IZA Policy Paper No. 40: The Polish Growth Miracle: Outcome of Persistent Reform Efforts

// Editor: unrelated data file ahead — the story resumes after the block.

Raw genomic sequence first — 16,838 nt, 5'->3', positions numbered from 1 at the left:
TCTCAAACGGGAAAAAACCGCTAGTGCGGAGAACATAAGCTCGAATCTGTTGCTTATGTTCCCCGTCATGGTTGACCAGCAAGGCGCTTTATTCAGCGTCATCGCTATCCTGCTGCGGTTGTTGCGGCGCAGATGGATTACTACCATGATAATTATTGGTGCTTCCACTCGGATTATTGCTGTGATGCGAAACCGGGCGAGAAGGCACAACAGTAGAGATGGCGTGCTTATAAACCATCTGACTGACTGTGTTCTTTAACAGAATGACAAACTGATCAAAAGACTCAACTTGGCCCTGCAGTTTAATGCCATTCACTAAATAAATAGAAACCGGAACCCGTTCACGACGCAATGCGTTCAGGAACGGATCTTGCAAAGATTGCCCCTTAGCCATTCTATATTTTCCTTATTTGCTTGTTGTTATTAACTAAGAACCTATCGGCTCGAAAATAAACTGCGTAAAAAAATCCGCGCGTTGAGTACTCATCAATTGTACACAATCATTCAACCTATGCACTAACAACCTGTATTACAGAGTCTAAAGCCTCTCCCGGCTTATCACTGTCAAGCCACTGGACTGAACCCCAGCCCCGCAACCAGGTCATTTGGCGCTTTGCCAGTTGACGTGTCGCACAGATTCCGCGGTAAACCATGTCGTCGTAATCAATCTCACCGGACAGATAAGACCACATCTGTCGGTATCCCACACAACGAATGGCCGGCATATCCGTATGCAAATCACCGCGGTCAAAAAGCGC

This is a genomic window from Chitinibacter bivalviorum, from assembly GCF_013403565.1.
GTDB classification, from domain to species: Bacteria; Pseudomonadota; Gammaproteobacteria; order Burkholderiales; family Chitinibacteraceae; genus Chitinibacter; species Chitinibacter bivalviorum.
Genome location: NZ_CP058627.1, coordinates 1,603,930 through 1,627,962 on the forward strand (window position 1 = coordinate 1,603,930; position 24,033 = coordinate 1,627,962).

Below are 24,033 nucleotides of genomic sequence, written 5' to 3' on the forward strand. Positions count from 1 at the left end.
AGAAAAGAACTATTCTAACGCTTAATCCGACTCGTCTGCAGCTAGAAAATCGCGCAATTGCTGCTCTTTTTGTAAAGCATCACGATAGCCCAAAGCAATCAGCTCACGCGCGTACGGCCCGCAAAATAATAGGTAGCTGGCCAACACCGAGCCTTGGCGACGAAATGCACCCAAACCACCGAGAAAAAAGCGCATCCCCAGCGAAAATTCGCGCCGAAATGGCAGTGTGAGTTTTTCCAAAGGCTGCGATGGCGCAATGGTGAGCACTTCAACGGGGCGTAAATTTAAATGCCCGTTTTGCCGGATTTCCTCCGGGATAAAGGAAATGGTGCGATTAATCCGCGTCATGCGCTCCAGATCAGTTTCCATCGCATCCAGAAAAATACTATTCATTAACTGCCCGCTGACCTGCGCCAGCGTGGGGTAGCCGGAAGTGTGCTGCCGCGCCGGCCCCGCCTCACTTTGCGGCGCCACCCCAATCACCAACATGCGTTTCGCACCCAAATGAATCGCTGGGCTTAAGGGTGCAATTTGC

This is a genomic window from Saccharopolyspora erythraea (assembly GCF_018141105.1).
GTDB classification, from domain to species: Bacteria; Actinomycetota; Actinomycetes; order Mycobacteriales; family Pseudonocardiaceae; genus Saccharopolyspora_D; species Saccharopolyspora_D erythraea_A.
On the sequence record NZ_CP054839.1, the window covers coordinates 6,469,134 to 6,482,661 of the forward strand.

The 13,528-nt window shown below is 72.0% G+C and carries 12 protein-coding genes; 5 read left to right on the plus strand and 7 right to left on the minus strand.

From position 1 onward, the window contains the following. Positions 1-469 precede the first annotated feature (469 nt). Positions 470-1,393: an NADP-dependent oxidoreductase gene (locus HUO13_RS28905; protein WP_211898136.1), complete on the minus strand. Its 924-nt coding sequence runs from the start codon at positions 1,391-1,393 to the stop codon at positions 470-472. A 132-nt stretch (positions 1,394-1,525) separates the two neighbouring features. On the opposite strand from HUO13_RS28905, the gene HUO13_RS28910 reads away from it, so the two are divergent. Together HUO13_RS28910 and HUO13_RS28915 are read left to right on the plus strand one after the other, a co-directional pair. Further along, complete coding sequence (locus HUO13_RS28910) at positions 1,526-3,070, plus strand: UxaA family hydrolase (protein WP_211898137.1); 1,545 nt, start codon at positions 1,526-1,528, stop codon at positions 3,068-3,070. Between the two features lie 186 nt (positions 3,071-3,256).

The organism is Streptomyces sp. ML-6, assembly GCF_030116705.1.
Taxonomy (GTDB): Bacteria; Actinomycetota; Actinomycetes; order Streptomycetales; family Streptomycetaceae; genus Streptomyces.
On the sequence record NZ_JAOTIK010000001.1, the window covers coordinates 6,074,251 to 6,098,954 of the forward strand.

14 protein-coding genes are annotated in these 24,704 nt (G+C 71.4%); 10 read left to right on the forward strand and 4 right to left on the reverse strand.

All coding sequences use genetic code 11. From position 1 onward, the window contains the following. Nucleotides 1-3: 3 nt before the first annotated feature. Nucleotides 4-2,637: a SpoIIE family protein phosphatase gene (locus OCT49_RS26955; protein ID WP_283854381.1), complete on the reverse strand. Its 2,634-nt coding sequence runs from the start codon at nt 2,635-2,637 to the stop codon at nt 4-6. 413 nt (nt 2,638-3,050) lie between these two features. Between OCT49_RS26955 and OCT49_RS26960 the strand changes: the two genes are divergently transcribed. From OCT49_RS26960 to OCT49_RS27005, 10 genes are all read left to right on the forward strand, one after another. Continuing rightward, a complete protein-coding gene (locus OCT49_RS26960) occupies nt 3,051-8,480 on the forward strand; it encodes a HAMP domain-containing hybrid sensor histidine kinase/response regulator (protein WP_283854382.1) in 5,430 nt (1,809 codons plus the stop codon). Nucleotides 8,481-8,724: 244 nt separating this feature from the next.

Since the beginning of transition in 1990 from a centrally planned to a market oriented economy, the performance of Poland’s economy has been outstanding if we take GDP growth as our measure. It is not specific reforms that can explain this performance but the radical (“big bang”) reforms at the beginning of transition in conjunction with persistent efforts during the two decades by all governments to keep on a reform path, no matter what their political orientation. Reforming a centrally planned economy that has very serious macroeconomic disequilibria requires reforms that can be done immediately but also structural or systemic reforms that require years to implement. Both types of reforms will be discussed. In a democratic context reforms can only be undertaken in a sustained way if a majority of voters favours such reform efforts. Even when reform-friendly governments were voted out of office, the new governments in Poland never reversed reforms undertaken by the previous government. This continuous reform stance over two decades is the main cause of the Polish growth miracle. The reasons for the ability of Polish policy makers to pursue economic and administrative reforms in spite of short-run costs to large sections of society will be discussed extensively.